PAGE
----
A few weeks ago I posted that The Impossible Project came out with some experimental film called Cyanograph. It was a monochromatic all blue film and was made for use with SX-70 model cameras. It was relatively cheaper then their normally priced film so I managed to buy a few packs of it.
Below are some of the results of the film using several different cameras, though I believe the best came from a folding SX-70 SLR. The first few are from non-folding box SX-70 cameras and were mostly taken outside in sunlight.
This first photo was taken with a non-folding SX-70 camera with an electronic flash. I think that the contrast between the sheets and Mark came out really well and it’s one of the best lit photos that I was able to take.
This is a follow up to my The Impossible Project Film in the heat of summer post. Their film is very temperamental and if it’s not developed in the right conditions the colors may be a little off. The main things that affect the development process is temperature and light. I am going to give my insight into developing pictures in cold weather today.
I live in Boston, and to say the least it has been a very long, snowy and cold winter. Taking pictures in this weather is not easy considering I generally walk about town with camera and film in tow making it susceptible to the outside weather. I decided to take out two different cameras out one day during a light snow fall, but it was about 15 degrees F outside. I took with me a more modern 600 series camera with built in flash from the 90’s and a folding SLR SX-70 Sonar OneStep. Both films for the cameras were taken out of the fridge and set out to reach room temperature for about an hour. So after the hour I load the film into the camera and I am out the door.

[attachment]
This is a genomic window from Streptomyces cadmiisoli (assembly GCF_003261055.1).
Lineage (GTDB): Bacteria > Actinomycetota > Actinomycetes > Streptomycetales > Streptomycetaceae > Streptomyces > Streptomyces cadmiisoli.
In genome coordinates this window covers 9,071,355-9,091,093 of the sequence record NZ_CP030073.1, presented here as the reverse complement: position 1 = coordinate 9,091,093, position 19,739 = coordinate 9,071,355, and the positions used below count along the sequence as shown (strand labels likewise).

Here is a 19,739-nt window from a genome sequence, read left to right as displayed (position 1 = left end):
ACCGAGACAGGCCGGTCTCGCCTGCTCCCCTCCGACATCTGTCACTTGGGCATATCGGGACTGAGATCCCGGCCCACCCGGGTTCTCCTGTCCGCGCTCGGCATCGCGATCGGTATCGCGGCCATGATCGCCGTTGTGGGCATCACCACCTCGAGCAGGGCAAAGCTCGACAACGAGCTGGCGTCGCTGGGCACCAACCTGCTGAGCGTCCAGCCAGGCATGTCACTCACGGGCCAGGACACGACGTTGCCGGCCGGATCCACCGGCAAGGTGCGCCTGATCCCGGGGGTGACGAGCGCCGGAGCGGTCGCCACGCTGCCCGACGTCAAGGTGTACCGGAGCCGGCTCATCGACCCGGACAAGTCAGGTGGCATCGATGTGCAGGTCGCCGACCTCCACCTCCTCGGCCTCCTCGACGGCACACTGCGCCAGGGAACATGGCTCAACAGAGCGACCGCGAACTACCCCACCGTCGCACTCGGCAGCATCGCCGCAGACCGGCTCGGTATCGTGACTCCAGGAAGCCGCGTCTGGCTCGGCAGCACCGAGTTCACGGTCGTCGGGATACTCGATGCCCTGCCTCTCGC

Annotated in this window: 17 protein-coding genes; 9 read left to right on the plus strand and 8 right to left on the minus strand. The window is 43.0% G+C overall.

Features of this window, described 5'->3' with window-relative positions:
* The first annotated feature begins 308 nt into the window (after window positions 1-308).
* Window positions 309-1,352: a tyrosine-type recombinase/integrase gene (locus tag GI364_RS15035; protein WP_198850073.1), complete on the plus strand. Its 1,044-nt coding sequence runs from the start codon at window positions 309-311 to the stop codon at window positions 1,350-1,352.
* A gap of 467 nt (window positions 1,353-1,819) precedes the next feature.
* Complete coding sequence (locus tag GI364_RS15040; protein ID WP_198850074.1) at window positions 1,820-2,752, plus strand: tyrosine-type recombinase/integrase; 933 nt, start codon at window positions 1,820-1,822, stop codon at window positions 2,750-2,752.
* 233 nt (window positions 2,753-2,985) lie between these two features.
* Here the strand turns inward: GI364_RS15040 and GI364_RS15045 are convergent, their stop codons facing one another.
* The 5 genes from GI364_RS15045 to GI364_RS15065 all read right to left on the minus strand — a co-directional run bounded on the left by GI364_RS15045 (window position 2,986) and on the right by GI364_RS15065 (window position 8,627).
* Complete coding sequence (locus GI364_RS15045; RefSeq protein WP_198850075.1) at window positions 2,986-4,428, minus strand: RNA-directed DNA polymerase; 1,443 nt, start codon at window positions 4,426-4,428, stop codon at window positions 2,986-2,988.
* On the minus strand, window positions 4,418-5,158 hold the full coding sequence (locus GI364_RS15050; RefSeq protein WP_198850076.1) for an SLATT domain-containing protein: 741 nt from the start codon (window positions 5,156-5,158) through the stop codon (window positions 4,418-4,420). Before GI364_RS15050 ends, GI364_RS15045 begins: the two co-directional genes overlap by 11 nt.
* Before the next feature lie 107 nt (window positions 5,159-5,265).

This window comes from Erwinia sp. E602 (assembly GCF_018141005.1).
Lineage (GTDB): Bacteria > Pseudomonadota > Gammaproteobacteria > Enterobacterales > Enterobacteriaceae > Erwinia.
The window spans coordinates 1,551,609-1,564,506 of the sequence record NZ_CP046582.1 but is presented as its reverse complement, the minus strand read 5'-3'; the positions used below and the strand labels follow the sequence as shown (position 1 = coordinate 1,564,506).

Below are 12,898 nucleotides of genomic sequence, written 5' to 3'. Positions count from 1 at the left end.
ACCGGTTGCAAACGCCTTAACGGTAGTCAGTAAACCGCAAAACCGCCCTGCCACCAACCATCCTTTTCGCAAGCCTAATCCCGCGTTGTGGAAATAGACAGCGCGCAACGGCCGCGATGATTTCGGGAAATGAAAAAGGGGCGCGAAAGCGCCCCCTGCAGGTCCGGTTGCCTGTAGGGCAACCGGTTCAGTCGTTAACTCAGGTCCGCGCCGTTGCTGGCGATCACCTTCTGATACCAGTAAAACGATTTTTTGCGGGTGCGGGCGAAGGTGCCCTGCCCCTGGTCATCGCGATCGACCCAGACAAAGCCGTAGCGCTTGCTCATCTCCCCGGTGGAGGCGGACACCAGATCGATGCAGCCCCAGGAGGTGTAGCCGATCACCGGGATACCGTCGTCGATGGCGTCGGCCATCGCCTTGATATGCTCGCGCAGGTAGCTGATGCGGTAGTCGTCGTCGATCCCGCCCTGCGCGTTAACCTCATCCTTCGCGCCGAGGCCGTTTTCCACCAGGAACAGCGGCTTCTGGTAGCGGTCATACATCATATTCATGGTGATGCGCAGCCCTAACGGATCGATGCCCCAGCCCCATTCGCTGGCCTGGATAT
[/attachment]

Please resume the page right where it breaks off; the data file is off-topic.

The Impossible Project just launched some new experimental film for SX-70 cameras called Cyanograph. It is described as “experimental monochromatic, low-contrast all blue film”. The film just went on sale today, but I would expect for it to be sold out in the next few days. This was offered to Impossible Pioneers first and now it is being offered to the general public.
The super cute SX-70 The Button camera was I believe first manufactured in 1981 for about the cost of $30. It has an off white colored body and a light grey face plate with the words The Button in cute white typeface lettering on the right front part of the camera below the lens. it’s main features are that it has a light meter knob and a socket on the top to take flash bars. This camera can sometimes be found in stock in my Etsy Shop or you can also find them on Ebay.com and in thrift shops. Since it is somewhat “newer” than a lot of other Polaroid Cameras it tends to be in good shape. The main problem that I tend to see when I get these types of cameras is that the socket for the flash bars no longer works or the light meter sensor no longer works. It is most disappointing to find that the light meter no longer works. All of your Polaroids usually come out overexposed, but you generally don’t find out this is the problem until about 3 photos later which have basically all been wasted. I will put a post up on that later that shows how you can tell with using just an empty cartridge that still has battery life and a flashlight.